Tuesday, February 18, 2014

Blood on the rooster

   Snowing this morning.  Folks are grumbling, but I can't help it - I love it.  I am a winter baby, and snow is my element.  Give me cold temps, and huge sweaters to burrow into and I am a happy girl!
    Brought water to the farm for the chickens.  I always put the scraps in their bowl in the run before letting them out of the coop.  Less confusion for them, less time for Snowy, the rooster, to think he might not like me today.  He hates my husband, and tries to attack him at any opportunity.  I do not need that.  When I opened the door to the run, they all came scrambling out.  I cleaned and filled the waterer, and filled the feeder.  Checked for eggs - none.  They have started laying in the afternoon.
    Looked back at the run and noticed blood spots in the treat bowl.  Hmm.  Checked all the hens, and saw a blood spot on the face of one.  Okay, maybe somebody pecked her.  Not really worried.  Then I saw Snowy.  He had blood dripping from his comb down onto his face.  He has a really lovely high comb, and it looks like he nicked the dagging on the top of his comb.  There was little to do for him,  but watch and hope it clots.  None of the hens will bother him - he is several inches taller, quite a bit heavier, and a whole lot meaner than any of them, so now we let nature take its course.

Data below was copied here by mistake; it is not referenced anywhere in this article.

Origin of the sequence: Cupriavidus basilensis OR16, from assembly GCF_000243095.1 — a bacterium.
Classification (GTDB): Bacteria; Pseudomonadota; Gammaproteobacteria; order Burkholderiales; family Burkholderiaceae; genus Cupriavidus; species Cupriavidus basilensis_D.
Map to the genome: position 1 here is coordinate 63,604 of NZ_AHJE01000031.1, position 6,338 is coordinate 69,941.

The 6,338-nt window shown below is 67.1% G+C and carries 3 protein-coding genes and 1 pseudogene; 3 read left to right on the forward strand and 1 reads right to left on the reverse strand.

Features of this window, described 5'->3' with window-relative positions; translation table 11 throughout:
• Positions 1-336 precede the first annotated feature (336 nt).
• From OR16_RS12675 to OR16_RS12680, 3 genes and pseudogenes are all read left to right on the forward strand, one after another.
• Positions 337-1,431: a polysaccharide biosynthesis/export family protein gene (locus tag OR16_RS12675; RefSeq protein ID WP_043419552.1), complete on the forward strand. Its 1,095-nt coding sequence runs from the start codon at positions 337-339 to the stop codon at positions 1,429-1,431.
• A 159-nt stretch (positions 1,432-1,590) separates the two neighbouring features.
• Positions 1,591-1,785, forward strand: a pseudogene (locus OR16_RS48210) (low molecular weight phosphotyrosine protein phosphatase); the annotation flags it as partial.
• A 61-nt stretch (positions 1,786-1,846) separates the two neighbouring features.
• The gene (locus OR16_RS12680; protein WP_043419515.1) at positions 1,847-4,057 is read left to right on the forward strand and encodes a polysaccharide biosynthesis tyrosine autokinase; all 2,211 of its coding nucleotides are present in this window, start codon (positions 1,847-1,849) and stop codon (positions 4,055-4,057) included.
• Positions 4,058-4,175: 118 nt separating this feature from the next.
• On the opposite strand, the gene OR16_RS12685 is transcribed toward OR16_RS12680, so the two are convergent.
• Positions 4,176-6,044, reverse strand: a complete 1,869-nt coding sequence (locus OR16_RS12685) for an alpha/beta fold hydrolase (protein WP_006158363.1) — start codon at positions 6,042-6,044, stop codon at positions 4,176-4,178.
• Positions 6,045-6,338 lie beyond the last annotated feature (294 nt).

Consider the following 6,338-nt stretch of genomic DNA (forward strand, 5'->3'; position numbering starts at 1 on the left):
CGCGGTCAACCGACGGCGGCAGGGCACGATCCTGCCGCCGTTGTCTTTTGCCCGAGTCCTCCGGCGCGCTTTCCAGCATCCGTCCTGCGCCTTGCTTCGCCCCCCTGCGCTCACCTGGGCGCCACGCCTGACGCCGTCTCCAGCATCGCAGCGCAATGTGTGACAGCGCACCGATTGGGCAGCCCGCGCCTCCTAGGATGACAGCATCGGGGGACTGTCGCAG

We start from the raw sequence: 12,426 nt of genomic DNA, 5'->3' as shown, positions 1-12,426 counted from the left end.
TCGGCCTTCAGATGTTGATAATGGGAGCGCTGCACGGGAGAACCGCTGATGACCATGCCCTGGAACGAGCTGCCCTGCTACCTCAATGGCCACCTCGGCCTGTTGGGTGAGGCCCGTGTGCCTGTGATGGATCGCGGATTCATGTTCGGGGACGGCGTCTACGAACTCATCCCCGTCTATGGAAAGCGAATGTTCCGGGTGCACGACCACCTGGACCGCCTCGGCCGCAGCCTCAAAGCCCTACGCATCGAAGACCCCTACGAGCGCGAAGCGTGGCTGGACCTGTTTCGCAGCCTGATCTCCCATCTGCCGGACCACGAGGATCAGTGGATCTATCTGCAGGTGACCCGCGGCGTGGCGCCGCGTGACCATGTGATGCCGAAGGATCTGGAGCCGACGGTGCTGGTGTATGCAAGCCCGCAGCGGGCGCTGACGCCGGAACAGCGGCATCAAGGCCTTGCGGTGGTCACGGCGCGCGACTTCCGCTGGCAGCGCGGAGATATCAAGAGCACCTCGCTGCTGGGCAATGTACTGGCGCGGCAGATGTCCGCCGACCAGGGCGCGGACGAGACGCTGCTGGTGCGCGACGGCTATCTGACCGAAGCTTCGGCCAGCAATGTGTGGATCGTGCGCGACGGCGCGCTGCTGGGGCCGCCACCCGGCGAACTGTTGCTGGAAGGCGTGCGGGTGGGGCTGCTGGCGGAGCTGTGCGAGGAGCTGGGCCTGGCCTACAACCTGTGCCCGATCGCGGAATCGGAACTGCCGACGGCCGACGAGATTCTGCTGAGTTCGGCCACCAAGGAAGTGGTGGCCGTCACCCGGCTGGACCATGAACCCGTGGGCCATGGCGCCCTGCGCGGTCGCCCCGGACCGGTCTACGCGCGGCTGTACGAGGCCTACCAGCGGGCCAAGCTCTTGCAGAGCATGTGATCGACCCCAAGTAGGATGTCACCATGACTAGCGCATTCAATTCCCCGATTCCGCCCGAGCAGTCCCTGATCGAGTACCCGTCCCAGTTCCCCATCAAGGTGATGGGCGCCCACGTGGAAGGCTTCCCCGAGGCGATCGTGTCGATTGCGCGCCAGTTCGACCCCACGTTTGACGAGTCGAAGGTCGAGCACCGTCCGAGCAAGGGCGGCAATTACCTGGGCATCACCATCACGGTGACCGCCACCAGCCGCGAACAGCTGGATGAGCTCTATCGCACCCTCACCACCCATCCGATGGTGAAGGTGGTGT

Always something new for me to learn - including when to let things alone.

Monday, February 17, 2014

one of those mornings

       Yesterday's foray into the barn was not thrilling.  It was chilly.  Not wicked freezing cold, but 10 degrees or so.   I brought the chickens their scraps - they got left overs from last night's dinner - salad and left over spaghetti - their favorites.  As they were busy scrambling for the best bits, I filled the feeder and grabbed the waterer to change out the water.  I dumped the messy water and went to the water spigot to find it was pretty well frozen in place.  After a great deal of grunting and lifting, I managed to break the grip of the cold and lift the handle.  Nothing.  I pushed it up further.  Nothing  still.
       Damn! SOoo, with my father's influence in my heart, and the pocket knife he gave me for my 14th birthday in my pocket, I looked for a quick solution.  I found an empty milk jug on the table, cut off the top to make a scoop, then tried to open the door to the paddock.  The clasp on the chain was frozen solid.  After working on it for a bit, it moved enough to release the chain.  I stood up, and banged my head on the metal wall bracket. Ouch!  I went outside and filled the waterer with snow.  I figured that between the lamp in the coop and the heater that keeps the waterer from freezing in the winter, it would melt.
    I drove back to the house and came back with  a couple of gallons of fresh water and the hairdryer.  The birds were happy for the water, as the snow was not yet melting.  I stood for a while trying to melt the pipe from the ground up towards the handle of the hydrant, but in vain. Today my husband is researching the best way to fix and prevent the problem.
     Some mornings are going to be like this - frozen water, banged up head, and no eggs.   However, last night, under the nearly full moon, we gathered 8 eggs and then stood looking at the moon over the high pasture - it all balances out in the end.